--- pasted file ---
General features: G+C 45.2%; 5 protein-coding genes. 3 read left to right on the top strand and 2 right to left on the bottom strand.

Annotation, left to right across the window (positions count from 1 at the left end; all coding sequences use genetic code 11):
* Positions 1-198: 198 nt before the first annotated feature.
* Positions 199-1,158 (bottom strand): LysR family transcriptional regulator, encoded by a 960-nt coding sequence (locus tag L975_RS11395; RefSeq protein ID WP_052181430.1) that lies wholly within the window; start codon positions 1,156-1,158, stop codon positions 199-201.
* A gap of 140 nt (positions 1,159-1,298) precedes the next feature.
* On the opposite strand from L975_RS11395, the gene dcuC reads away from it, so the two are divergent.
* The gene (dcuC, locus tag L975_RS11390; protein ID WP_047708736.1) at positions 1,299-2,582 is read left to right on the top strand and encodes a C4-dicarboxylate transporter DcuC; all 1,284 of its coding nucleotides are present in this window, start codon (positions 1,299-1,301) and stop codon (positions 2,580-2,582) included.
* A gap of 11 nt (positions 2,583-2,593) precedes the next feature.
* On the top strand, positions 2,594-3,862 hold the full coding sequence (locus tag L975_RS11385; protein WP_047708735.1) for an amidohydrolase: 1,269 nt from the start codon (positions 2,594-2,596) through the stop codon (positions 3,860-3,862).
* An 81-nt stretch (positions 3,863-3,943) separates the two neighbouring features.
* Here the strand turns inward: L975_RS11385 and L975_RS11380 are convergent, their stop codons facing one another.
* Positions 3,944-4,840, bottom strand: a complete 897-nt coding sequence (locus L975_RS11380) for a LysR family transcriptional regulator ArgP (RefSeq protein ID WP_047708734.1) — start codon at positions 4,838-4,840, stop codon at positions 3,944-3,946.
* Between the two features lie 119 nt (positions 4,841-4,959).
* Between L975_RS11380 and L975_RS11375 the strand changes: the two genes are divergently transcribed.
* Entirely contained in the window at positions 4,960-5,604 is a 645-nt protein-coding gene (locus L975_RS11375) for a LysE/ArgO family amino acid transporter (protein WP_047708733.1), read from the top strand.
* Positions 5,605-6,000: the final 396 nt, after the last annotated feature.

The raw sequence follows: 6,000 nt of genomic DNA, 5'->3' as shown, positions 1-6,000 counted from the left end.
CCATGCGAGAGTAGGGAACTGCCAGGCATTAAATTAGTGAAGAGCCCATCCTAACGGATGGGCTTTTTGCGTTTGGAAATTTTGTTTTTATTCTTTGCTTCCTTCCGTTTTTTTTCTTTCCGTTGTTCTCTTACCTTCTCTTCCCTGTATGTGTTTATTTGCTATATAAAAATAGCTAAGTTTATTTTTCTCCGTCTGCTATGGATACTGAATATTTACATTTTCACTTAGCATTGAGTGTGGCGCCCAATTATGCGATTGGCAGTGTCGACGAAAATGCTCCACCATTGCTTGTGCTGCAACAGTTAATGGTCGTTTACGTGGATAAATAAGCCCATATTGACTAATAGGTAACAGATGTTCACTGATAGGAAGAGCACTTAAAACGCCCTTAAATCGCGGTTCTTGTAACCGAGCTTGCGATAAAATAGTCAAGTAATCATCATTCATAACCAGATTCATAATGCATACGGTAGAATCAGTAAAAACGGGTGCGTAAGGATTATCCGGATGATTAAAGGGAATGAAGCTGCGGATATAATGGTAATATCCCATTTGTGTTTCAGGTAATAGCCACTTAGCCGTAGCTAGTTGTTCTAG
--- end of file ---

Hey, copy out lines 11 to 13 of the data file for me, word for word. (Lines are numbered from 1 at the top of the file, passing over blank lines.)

* Here the strand turns inward: L975_RS11385 and L975_RS11380 are convergent, their stop codons facing one another.
* Positions 3,944-4,840, bottom strand: a complete 897-nt coding sequence (locus L975_RS11380) for a LysR family transcriptional regulator ArgP (RefSeq protein ID WP_047708734.1) — start codon at positions 4,838-4,840, stop codon at positions 3,944-3,946.
* Between the two features lie 119 nt (positions 4,841-4,959).